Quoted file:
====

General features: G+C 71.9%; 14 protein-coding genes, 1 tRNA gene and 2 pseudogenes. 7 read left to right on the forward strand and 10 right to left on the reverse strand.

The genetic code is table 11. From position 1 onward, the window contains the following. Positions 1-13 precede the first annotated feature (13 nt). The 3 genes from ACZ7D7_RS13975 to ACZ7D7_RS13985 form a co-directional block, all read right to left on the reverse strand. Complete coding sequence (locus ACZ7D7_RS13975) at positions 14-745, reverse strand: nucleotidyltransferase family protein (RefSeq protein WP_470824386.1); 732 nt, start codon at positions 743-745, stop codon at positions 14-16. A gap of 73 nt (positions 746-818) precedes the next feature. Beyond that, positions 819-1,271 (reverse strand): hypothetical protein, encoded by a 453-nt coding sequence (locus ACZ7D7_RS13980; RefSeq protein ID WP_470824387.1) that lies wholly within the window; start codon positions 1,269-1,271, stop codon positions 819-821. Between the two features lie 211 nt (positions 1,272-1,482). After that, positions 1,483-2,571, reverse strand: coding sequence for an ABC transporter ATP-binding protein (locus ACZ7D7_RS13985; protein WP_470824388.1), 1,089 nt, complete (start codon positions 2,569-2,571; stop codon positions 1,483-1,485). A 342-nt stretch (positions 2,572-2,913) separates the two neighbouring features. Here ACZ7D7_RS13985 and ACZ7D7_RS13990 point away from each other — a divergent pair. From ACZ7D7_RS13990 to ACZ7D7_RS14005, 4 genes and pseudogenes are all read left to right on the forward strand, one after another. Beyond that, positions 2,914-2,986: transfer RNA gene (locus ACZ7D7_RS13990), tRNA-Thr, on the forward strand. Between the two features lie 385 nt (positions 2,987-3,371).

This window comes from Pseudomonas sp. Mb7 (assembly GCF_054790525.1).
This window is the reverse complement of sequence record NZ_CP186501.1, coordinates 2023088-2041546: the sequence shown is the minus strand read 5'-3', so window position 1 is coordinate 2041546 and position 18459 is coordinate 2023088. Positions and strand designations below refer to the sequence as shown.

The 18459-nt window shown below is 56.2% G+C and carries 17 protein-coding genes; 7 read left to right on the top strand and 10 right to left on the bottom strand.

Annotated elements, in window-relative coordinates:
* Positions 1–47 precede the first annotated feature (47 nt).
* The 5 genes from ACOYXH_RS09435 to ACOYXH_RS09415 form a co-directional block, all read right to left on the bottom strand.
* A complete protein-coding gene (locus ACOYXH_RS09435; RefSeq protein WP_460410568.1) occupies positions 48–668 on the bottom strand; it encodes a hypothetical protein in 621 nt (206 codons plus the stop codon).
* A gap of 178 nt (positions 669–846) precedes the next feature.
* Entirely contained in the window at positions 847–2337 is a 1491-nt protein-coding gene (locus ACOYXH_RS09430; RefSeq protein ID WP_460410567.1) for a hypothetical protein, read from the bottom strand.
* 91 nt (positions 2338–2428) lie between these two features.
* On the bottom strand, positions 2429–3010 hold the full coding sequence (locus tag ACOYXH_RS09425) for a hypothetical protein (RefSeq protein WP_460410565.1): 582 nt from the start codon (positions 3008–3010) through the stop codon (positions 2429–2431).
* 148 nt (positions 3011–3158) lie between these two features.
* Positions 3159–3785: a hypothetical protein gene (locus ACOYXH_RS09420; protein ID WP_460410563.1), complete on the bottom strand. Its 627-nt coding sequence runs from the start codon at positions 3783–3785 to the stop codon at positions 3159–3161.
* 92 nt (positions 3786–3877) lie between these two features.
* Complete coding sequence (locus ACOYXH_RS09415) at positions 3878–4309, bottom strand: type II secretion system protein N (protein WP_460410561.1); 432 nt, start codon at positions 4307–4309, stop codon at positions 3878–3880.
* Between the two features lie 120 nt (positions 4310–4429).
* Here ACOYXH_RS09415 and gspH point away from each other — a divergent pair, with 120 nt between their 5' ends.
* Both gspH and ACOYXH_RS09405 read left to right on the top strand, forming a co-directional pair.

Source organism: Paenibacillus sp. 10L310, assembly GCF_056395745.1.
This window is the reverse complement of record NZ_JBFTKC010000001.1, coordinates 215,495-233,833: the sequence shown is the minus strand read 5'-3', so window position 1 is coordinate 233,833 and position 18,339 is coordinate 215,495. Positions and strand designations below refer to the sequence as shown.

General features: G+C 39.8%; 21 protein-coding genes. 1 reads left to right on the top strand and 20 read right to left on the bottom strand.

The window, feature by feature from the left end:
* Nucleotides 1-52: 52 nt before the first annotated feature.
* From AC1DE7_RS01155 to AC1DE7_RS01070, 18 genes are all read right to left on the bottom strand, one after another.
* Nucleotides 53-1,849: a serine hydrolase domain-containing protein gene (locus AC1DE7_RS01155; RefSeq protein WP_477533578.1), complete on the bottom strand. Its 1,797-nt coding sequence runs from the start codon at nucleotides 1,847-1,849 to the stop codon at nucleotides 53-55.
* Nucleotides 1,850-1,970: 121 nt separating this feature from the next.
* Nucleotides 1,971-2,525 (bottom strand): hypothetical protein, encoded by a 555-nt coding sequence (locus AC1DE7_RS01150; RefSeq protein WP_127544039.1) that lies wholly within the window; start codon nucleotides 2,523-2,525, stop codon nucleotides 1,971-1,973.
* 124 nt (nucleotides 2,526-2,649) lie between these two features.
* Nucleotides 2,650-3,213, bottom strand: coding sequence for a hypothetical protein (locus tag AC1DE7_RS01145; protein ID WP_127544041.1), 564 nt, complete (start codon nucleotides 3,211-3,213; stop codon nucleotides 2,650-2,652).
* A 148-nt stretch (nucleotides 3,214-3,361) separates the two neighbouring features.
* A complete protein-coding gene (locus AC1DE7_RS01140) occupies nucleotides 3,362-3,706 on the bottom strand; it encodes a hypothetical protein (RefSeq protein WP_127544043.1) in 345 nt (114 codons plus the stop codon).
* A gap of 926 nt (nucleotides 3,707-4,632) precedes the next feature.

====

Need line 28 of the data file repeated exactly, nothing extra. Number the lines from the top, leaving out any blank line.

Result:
* Nucleotides 1,850-1,970: 121 nt separating this feature from the next.